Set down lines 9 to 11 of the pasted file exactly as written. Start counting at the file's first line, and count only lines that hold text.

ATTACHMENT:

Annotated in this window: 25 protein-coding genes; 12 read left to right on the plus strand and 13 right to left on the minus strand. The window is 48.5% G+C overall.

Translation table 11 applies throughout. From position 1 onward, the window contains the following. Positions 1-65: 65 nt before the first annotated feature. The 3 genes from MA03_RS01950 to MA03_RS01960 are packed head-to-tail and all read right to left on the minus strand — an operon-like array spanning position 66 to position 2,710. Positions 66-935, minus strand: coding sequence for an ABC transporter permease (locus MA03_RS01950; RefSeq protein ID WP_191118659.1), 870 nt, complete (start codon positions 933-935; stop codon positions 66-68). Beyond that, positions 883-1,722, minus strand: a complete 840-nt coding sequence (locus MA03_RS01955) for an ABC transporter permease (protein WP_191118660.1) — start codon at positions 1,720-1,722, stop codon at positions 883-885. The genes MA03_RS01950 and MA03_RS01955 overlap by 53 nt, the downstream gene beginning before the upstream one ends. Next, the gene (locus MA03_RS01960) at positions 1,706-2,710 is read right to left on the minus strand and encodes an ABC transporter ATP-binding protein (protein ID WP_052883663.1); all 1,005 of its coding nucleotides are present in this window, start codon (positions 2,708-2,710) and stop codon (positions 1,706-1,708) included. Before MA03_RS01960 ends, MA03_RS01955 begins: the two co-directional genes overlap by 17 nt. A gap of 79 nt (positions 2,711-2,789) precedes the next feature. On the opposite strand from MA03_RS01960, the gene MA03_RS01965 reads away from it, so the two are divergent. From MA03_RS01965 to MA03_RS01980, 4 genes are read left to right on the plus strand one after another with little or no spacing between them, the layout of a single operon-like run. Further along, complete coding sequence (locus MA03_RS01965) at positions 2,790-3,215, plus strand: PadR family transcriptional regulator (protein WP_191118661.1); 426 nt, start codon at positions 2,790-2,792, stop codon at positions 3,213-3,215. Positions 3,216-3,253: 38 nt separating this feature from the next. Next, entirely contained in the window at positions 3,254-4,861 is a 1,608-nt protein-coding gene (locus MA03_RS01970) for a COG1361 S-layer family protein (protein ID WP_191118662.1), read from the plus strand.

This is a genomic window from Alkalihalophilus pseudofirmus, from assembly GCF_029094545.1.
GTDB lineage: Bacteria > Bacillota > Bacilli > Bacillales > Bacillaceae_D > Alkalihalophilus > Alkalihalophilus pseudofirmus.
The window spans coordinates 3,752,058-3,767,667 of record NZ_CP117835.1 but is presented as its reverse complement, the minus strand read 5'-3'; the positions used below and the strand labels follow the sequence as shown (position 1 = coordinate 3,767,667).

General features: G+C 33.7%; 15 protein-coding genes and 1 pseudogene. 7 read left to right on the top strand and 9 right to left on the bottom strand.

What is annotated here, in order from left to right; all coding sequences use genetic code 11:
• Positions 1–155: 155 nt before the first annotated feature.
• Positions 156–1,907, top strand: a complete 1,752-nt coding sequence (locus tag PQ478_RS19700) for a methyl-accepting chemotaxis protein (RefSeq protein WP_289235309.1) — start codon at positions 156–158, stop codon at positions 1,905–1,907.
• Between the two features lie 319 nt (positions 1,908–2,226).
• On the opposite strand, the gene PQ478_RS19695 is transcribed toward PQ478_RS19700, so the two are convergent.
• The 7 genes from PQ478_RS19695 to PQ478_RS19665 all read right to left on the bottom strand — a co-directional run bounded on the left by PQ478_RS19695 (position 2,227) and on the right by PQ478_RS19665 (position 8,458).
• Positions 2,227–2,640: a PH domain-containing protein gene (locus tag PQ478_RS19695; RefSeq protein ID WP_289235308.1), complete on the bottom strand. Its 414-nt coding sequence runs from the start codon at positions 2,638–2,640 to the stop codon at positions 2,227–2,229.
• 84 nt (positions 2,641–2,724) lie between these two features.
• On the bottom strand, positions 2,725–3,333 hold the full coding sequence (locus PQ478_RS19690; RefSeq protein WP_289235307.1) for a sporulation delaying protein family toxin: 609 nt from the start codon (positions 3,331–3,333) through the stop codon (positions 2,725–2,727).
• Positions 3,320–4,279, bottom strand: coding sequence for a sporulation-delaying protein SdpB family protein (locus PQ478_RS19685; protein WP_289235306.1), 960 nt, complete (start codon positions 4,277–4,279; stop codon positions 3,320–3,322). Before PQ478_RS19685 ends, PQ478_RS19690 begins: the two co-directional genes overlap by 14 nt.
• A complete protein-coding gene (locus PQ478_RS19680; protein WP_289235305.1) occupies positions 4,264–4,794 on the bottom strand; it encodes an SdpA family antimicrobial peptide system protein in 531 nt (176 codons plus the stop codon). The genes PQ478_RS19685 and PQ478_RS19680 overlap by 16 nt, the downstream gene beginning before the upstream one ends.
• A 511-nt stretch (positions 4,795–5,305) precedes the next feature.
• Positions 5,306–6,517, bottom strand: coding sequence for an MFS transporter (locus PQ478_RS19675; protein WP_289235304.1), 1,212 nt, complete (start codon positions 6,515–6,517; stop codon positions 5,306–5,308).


• Positions 156–1,907, top strand: a complete 1,752-nt coding sequence (locus tag PQ478_RS19700) for a methyl-accepting chemotaxis protein (RefSeq protein WP_289235309.1) — start codon at positions 156–158, stop codon at positions 1,905–1,907.
• Between the two features lie 319 nt (positions 1,908–2,226).
• On the opposite strand, the gene PQ478_RS19695 is transcribed toward PQ478_RS19700, so the two are convergent.